Vampires in Bulgarian folk songs

Five years ago, an interesting and unexplored topic provoked Radoslav Gizgindzhiev to research a vast number of ethnographic materials, folklore beliefs and archives of Bulgarian folk songs. Two years later he wrote his diploma work, entitled "The Vampire in Bulgarian Folk Song". Not long after that, both his books on the same topic were published. "The Vampire: Following the Shadow’s Trail" contains interesting facts about the beliefs of Bulgarians, concerning vampires and the afterlife.

"Lepirs: Between Shadow and Light" is a novel in which Radoslav Gizgindzhiev interprets ideas from ancient folk beliefs. He has studied about 10 songs, but points out that a folk song has many variants and in different regions people performed it in different ways with changes in the storylines. The songs are probably very old, dating back to times before the Liberation (1878).

Photo: Ivan Mitrev“The image of the vampire in folk songs is very different from that in legends and fairy tales. The old Bulgarians believed that the vampire had a demonic, threatening and fearsome image, but vampires did not have sharp teeth or drank blood. In the folk song, we have a specific image,” Radoslav Gizgindzhiev says. “The image is of a man who returned from the dead to seek his beloved woman and the songs make it clear that he takes away the life force of the woman whom he had returned for, because he cannot go beyond without her. The most interesting thing is that the woman does not mind this contact. She gives the vampire food and water to drink. In other songs she voluntarily goes after the ‘shadow’. That's what provoked my research. Behind the vampire's image there is something very romantic – the topic of love that continues to live beyond death at all cost.”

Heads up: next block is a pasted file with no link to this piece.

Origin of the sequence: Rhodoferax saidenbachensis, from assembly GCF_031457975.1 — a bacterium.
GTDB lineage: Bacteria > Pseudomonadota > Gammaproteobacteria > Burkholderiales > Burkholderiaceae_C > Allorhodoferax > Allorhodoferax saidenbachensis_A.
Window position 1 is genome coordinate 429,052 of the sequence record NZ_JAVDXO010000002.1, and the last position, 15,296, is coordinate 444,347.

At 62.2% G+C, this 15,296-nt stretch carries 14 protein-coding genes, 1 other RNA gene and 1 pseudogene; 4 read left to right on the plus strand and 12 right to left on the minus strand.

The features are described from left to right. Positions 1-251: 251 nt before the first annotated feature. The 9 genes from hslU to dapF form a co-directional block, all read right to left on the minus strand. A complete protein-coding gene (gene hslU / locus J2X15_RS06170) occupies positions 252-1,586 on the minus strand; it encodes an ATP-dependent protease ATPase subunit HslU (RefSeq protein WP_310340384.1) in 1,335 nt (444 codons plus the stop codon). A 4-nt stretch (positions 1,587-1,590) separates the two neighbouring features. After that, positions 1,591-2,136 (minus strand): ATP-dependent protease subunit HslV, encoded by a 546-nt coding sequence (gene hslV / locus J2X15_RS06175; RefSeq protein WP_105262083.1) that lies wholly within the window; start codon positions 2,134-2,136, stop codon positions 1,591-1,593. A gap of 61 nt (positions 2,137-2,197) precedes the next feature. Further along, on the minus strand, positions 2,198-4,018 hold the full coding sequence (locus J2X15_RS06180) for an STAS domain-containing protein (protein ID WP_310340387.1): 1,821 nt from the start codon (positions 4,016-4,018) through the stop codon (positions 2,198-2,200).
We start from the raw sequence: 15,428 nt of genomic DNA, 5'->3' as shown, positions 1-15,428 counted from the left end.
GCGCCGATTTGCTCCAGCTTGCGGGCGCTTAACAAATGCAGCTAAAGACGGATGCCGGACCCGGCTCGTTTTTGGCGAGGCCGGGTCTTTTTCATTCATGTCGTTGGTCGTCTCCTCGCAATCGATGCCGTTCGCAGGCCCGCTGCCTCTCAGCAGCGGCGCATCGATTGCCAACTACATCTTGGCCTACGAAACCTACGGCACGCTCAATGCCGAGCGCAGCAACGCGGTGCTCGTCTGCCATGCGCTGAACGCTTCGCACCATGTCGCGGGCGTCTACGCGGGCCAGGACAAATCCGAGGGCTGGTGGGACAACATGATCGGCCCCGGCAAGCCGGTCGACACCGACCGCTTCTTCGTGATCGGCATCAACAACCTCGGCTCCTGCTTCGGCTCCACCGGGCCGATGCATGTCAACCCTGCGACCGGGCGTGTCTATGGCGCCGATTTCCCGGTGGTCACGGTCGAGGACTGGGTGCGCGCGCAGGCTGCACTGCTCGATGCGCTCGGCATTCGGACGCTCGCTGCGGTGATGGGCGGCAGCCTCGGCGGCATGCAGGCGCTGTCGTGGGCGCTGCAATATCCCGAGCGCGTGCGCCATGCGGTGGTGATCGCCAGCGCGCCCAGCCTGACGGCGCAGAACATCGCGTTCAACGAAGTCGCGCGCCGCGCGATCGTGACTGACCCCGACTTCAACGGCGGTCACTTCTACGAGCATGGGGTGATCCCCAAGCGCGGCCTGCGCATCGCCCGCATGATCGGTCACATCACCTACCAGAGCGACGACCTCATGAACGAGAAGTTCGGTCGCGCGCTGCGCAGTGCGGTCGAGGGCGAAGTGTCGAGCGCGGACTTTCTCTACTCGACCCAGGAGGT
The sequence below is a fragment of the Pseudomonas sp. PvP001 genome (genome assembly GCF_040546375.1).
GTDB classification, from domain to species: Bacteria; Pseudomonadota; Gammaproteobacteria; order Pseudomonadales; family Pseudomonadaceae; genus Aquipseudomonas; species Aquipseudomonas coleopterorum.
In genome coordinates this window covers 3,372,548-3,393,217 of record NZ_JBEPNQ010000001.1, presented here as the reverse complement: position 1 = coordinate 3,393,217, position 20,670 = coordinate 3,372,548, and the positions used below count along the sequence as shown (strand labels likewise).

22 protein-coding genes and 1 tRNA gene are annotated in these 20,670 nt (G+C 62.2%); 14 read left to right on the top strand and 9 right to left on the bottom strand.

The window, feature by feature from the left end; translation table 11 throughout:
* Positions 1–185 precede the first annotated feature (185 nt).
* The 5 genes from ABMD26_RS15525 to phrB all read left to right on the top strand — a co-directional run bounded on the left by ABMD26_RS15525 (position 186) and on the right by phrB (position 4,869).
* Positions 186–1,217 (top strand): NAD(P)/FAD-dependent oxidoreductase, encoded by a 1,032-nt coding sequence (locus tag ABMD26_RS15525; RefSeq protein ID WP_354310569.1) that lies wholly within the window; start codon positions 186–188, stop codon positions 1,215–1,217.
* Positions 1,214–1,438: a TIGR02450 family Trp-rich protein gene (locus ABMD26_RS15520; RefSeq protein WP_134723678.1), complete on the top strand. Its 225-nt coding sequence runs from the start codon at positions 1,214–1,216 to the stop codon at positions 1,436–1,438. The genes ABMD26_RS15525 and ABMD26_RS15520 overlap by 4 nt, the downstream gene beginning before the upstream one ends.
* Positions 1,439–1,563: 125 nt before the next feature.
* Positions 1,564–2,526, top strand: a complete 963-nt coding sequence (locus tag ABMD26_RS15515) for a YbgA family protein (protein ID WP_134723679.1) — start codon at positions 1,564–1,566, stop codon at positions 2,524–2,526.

According to folk songs, a dead man can turn into a vampire if he was improperly buried; if he was a person who did not live by the rules of society back then; a person who committed suicide or murder, or a person who lived in a sinful way. In his studies, Radoslav Gizgindzhiev also mentions an interesting profession – that of the vampire hunter.

“It was a quite real profession and was extremely popular in Bulgarian lands. Whole villages have collected large amounts of money to pay the vampire hunter in order to find the vampire’s grave and stop him using icons, herbs, rituals, etc.,” Radoslav explains. "When there were problems in the village, such as hail, livestock deaths, or diseases, people blamed them on the vampire.”

What were the rituals old Bulgarians performed to prevent dead men from turning into vampires?

“There were many rituals. Almost 80% of today's funeral rituals are anti-vampire rituals. People have believed that any failure to observe funeral rituals leads to the dead becoming a vampire. If a candle was not lit, or a shadow passed over the body of the deceased, or if a cat jumped over it, the dead man could become a vampire,” Radoslav Gizgindzhiev adds. “Many people do not know we have many folk songs about vampires. But I found deeper meaning in this image. The songs reveal the topic of love and death. Bulgarians believed that death was a continuation of life, but some part of man did not want to let go of his beloved and created this demon so that he, like a shadow, could return and take the woman's vital power. She then starts withering before love and death meet in eternity.”

Radoslav Gizgindzhiev started promoting his two books in Bulgaria on April 25. Upcoming dates and cities can be found on the author’s Facebook page.

English: Alexander Markov

Photos: private library

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